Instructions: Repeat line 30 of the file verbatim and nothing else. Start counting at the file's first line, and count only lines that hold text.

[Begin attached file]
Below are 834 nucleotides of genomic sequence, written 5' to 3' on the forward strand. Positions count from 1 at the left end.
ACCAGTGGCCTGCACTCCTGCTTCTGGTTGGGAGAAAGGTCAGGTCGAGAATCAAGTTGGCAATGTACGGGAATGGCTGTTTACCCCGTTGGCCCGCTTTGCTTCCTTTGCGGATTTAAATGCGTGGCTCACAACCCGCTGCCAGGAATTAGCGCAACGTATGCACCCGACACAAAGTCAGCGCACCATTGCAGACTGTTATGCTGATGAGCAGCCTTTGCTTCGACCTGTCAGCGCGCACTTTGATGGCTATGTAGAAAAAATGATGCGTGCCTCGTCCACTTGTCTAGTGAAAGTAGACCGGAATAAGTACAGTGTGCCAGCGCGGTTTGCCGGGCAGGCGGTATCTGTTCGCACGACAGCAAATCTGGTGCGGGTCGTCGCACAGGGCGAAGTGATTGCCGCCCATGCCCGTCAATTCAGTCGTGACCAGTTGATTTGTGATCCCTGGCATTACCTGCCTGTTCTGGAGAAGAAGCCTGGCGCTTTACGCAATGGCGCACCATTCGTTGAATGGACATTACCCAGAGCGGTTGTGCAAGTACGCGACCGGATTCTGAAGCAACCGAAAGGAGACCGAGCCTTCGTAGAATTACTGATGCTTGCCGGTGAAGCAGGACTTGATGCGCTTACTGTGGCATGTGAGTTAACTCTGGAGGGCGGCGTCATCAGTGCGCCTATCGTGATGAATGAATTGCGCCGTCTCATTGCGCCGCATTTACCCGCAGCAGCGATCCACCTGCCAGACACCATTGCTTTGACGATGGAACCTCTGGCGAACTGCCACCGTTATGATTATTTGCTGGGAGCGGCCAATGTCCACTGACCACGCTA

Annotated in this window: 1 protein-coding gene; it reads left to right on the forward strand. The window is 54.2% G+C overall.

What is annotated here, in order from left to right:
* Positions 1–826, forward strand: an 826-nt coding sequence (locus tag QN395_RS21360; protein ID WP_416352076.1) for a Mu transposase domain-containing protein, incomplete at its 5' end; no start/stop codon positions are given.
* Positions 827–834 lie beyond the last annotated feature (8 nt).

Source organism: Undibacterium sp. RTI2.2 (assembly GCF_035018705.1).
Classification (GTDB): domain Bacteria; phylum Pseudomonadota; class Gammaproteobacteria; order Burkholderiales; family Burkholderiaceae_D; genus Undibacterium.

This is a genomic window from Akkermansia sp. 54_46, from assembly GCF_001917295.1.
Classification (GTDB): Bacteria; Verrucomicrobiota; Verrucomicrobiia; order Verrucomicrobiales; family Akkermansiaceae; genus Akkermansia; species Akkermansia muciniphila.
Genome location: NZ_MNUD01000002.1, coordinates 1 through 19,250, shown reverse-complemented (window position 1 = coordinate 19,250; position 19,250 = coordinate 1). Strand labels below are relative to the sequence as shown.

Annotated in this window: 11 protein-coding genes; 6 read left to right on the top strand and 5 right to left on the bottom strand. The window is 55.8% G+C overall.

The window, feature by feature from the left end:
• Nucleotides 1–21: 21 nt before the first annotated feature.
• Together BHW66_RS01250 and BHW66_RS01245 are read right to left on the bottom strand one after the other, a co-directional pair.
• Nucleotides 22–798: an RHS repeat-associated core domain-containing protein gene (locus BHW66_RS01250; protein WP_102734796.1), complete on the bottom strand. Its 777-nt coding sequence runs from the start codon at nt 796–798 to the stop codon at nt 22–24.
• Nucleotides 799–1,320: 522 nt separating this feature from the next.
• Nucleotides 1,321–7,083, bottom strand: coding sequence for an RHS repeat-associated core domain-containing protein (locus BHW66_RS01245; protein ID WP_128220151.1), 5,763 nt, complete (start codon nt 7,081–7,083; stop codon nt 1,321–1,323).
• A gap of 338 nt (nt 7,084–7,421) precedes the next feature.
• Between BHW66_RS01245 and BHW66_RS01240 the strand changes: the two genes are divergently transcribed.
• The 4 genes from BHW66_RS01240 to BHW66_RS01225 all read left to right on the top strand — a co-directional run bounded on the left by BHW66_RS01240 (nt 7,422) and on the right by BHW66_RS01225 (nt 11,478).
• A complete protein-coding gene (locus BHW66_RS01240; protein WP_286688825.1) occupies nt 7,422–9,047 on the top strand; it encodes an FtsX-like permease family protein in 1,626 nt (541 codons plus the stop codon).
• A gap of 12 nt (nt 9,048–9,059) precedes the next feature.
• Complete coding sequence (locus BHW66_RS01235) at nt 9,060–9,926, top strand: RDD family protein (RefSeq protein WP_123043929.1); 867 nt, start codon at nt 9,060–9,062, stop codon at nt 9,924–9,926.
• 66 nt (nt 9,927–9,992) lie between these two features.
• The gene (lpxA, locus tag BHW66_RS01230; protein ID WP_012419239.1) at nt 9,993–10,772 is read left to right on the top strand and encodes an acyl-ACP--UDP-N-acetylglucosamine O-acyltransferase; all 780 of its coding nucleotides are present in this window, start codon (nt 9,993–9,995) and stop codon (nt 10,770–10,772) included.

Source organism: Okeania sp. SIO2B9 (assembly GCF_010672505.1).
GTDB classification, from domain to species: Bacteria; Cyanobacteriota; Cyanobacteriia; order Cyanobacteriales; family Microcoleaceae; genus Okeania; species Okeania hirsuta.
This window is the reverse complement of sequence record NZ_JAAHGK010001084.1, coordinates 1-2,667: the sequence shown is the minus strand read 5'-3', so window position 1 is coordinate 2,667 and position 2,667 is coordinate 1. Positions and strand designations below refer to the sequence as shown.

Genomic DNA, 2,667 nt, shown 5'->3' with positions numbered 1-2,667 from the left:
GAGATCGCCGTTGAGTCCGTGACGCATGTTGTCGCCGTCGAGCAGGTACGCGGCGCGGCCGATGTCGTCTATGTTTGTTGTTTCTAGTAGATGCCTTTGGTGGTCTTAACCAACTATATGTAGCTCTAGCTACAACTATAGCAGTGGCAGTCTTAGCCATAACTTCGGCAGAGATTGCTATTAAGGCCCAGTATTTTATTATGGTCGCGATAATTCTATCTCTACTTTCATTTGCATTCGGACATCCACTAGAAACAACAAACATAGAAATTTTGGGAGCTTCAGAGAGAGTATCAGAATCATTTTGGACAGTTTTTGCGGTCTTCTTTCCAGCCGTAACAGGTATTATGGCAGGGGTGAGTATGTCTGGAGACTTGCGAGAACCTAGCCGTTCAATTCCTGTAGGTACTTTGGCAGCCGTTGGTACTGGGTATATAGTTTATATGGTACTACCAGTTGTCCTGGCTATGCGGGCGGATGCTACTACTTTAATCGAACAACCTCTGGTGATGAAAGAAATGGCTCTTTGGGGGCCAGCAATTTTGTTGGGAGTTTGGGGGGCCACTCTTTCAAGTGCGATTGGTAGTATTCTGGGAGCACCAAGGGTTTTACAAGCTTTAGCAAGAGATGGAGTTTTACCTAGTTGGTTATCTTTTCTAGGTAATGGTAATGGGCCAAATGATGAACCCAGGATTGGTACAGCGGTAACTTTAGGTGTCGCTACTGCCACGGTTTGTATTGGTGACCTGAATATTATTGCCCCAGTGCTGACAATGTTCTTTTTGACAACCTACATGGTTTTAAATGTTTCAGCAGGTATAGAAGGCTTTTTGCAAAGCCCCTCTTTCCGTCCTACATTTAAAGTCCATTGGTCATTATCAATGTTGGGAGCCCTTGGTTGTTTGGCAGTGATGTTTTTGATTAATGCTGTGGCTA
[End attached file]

Genomic DNA, 2,667 nt, shown 5'->3' with positions numbered 1-2,667 from the left: